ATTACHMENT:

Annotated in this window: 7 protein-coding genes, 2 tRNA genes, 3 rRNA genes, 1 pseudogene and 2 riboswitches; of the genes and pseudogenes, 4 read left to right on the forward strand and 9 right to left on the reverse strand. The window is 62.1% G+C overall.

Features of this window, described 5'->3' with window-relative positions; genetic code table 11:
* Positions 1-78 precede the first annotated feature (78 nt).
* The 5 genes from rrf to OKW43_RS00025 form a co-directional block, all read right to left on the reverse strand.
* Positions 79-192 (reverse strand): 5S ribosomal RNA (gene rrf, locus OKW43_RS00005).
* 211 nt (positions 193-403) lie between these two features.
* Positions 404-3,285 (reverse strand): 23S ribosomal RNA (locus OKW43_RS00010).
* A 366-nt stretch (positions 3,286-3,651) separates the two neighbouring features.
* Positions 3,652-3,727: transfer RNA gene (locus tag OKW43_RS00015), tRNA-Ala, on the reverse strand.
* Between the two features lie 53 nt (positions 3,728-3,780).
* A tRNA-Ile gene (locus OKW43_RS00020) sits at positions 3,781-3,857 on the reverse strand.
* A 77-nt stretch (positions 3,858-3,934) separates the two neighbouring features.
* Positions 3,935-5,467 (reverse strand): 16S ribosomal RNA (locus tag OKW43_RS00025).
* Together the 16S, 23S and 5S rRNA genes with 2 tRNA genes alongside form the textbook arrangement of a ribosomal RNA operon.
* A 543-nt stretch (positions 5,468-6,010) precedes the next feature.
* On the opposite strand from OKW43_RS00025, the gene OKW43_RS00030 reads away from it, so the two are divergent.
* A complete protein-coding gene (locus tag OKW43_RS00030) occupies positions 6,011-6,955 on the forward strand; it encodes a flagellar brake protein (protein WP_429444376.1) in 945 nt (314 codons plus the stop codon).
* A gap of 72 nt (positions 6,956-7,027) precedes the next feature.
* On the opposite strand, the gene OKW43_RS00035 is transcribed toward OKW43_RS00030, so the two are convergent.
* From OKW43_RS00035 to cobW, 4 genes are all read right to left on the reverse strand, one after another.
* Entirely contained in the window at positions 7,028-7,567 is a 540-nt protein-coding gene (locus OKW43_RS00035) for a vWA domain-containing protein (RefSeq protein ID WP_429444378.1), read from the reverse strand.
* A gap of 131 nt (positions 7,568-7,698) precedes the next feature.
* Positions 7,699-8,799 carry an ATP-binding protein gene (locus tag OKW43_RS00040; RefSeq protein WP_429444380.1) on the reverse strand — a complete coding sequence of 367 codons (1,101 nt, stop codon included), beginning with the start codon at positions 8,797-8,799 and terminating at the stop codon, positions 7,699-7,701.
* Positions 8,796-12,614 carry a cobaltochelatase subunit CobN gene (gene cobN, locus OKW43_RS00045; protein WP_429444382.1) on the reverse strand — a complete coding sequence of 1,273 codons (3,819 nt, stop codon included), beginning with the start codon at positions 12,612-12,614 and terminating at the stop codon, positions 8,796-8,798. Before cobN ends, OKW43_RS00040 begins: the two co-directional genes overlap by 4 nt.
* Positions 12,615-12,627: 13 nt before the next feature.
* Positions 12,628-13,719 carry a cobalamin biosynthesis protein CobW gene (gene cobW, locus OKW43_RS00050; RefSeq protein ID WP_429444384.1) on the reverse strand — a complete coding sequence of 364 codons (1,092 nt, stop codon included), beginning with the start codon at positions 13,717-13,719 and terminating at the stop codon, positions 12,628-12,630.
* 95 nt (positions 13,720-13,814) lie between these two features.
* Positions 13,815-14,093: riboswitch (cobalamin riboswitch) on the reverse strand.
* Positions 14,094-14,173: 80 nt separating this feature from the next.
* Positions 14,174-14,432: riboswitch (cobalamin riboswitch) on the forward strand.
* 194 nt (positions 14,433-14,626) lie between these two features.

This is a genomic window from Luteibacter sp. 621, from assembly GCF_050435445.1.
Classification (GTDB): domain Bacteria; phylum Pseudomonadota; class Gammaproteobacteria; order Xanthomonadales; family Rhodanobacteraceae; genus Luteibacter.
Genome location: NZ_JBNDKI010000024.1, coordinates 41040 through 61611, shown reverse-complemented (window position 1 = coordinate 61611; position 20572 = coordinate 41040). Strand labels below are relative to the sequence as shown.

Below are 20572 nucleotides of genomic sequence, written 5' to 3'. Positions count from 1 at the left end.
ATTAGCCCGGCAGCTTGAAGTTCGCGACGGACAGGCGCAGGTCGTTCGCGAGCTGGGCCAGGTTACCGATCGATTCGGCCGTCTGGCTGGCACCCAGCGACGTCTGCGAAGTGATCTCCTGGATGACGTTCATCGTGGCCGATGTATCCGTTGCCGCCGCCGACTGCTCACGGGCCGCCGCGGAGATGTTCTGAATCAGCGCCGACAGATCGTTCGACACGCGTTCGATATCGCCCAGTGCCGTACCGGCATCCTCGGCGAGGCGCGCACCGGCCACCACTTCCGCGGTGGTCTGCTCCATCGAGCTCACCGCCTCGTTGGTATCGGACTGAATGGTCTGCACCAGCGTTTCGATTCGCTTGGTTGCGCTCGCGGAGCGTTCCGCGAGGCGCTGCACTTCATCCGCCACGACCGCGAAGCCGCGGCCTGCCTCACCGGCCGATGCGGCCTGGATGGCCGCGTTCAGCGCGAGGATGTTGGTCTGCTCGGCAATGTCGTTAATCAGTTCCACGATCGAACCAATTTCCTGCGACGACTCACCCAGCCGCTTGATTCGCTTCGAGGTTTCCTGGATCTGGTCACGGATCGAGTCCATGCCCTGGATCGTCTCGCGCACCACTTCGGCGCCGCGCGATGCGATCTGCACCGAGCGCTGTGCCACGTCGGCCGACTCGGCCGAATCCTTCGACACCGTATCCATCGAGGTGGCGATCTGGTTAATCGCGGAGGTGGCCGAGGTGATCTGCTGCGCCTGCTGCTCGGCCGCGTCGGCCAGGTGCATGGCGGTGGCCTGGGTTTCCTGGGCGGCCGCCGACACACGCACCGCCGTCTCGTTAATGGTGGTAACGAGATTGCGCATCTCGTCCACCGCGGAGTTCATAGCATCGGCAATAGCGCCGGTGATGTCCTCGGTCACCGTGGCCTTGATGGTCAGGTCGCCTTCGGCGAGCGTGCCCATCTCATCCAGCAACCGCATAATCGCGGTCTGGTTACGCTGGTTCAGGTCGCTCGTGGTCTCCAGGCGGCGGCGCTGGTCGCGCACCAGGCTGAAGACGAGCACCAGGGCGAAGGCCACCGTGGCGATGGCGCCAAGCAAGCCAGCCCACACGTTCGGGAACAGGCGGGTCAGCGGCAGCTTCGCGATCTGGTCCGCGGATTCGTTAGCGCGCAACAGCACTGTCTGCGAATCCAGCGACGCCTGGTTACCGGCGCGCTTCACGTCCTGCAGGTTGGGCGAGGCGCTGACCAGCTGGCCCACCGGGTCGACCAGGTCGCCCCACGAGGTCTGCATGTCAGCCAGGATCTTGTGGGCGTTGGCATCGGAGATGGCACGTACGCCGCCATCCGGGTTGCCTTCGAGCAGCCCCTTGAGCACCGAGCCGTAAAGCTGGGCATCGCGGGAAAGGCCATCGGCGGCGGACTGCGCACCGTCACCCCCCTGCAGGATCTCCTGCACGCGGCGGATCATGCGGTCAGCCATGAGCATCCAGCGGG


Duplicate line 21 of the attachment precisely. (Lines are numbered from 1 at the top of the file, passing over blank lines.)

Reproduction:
* Entirely contained in the window at positions 7,028-7,567 is a 540-nt protein-coding gene (locus OKW43_RS00035) for a vWA domain-containing protein (RefSeq protein ID WP_429444378.1), read from the reverse strand.